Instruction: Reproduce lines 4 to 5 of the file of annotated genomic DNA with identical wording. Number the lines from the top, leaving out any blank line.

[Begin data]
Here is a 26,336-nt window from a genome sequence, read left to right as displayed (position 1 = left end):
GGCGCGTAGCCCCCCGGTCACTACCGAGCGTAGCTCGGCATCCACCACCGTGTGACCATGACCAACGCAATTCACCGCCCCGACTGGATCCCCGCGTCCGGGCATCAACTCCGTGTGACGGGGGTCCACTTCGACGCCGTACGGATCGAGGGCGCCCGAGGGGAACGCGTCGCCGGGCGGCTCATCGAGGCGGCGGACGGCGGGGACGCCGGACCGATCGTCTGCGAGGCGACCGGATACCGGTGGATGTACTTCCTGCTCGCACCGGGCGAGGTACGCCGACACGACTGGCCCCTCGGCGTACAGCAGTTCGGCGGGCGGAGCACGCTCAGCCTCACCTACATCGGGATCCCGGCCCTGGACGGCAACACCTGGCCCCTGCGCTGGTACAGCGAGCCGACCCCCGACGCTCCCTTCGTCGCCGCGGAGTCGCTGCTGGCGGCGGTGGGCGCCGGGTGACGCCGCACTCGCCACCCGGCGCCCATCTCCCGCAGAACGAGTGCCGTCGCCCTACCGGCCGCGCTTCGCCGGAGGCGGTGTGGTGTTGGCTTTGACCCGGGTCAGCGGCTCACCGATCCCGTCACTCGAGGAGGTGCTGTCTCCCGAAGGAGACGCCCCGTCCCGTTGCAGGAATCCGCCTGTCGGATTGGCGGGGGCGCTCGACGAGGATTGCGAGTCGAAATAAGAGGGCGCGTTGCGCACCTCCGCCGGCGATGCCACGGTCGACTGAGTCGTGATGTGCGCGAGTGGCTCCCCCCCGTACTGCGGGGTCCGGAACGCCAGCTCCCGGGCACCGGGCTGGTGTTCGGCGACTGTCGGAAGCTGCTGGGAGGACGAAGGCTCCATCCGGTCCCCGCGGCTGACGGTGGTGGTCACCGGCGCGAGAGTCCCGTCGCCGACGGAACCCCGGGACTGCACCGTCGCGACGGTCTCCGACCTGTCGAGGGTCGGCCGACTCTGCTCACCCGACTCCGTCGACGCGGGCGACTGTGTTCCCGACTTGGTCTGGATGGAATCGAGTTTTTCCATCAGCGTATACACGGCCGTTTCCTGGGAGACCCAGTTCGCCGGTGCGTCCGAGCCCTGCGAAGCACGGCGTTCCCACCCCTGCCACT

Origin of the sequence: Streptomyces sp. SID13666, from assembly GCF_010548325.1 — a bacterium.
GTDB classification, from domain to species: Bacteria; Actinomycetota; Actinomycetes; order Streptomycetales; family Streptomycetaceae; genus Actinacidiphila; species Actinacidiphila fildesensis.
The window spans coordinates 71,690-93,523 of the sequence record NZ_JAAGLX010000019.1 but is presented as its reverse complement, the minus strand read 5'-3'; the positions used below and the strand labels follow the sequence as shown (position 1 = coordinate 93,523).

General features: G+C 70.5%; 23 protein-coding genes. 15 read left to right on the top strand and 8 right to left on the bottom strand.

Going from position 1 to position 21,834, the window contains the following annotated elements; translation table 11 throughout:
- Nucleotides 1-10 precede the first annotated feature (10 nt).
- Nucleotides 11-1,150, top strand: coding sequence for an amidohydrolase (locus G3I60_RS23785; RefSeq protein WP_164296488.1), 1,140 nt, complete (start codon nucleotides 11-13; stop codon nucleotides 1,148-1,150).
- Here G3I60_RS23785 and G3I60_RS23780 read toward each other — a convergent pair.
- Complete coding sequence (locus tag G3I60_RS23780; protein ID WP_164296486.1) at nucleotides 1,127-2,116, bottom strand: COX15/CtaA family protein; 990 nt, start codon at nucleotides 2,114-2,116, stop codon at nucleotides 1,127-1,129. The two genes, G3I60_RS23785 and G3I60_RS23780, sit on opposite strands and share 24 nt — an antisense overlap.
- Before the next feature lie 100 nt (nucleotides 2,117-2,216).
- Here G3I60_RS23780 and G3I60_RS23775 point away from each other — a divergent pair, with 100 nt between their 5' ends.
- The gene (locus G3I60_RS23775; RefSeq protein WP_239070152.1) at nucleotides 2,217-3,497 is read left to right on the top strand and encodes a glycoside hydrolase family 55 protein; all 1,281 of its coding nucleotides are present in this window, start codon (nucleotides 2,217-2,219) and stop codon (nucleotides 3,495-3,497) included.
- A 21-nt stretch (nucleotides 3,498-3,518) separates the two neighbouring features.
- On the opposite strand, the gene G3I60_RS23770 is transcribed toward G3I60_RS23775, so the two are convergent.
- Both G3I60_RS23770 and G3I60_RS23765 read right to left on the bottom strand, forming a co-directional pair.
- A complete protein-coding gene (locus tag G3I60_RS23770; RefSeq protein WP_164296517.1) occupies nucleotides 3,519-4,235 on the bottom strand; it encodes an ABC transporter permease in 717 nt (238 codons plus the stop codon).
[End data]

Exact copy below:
GTDB classification, from domain to species: Bacteria; Actinomycetota; Actinomycetes; order Streptomycetales; family Streptomycetaceae; genus Actinacidiphila; species Actinacidiphila fildesensis.
The window spans coordinates 71,690-93,523 of the sequence record NZ_JAAGLX010000019.1 but is presented as its reverse complement, the minus strand read 5'-3'; the positions used below and the strand labels follow the sequence as shown (position 1 = coordinate 93,523).